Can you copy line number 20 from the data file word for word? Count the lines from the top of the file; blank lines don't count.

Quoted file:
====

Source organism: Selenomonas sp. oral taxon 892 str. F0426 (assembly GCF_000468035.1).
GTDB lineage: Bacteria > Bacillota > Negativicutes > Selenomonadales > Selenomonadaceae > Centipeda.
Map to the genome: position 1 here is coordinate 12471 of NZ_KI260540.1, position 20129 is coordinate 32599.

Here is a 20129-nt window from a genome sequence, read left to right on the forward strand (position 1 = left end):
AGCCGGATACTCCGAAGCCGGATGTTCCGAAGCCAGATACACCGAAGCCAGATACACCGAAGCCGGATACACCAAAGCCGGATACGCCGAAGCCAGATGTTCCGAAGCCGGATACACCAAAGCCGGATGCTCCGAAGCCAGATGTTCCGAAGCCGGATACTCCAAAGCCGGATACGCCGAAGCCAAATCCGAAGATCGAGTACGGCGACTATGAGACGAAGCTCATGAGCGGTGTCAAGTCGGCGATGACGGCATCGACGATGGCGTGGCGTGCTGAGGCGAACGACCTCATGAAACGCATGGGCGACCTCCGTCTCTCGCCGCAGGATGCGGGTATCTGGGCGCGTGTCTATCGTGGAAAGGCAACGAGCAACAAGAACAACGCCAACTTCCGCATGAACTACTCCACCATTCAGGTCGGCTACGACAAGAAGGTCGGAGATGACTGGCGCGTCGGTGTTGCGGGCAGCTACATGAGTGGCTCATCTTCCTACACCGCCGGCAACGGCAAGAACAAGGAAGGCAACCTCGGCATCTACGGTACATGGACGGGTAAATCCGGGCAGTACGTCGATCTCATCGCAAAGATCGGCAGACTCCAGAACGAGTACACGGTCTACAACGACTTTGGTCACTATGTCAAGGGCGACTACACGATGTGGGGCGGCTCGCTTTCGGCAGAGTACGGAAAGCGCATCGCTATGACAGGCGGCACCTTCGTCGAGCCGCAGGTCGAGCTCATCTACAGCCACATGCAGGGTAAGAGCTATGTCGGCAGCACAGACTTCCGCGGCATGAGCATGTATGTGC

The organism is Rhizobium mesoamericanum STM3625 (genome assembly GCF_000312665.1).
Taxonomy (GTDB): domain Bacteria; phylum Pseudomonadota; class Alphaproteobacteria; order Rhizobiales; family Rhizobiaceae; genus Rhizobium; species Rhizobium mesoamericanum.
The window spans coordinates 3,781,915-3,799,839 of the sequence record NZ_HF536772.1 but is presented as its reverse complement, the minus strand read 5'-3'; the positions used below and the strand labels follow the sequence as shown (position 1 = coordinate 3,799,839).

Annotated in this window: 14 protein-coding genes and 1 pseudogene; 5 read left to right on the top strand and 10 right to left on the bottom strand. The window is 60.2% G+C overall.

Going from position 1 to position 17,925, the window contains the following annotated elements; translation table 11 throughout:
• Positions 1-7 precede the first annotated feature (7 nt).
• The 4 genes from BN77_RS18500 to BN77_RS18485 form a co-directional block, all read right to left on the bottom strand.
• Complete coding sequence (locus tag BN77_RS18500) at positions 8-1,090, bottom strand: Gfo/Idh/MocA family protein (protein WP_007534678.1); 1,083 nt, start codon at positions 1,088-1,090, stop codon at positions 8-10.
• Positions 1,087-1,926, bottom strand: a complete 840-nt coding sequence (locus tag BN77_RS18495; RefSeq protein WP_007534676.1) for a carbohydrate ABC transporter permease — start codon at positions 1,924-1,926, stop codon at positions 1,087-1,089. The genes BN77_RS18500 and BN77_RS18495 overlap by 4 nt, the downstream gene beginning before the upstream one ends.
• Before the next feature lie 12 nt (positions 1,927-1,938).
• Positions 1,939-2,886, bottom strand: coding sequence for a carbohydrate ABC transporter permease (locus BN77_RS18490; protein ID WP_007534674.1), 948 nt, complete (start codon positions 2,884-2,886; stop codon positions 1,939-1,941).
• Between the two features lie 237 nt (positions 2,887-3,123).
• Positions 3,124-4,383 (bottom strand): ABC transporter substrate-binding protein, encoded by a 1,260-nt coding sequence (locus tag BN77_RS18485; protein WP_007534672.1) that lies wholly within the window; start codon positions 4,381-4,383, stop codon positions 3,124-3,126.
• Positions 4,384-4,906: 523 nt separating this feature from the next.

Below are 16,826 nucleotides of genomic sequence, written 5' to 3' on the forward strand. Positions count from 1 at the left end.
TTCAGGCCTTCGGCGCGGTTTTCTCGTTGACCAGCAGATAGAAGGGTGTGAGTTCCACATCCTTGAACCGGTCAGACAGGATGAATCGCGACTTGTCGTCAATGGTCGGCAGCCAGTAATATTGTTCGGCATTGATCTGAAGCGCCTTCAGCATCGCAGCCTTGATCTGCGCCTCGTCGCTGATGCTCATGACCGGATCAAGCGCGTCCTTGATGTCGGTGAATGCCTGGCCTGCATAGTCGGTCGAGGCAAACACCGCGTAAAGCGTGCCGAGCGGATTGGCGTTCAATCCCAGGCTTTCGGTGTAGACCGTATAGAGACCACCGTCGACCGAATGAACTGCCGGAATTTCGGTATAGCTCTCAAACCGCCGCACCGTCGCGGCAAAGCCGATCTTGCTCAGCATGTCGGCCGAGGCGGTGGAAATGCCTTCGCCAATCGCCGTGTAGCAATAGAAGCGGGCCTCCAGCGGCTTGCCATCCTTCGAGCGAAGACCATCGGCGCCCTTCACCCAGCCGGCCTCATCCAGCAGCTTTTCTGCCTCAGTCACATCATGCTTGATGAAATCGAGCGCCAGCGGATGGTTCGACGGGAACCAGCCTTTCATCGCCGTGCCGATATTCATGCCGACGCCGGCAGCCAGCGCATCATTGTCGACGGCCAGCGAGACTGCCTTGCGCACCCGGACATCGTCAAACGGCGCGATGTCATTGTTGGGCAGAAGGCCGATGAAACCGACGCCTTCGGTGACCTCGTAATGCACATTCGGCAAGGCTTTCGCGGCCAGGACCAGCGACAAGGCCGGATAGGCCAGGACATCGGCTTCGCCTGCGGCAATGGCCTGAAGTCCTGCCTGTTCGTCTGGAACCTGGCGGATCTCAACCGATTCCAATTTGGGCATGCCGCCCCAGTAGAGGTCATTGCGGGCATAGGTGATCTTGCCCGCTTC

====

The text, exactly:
Below are 16,826 nucleotides of genomic sequence, written 5' to 3' on the forward strand. Positions count from 1 at the left end.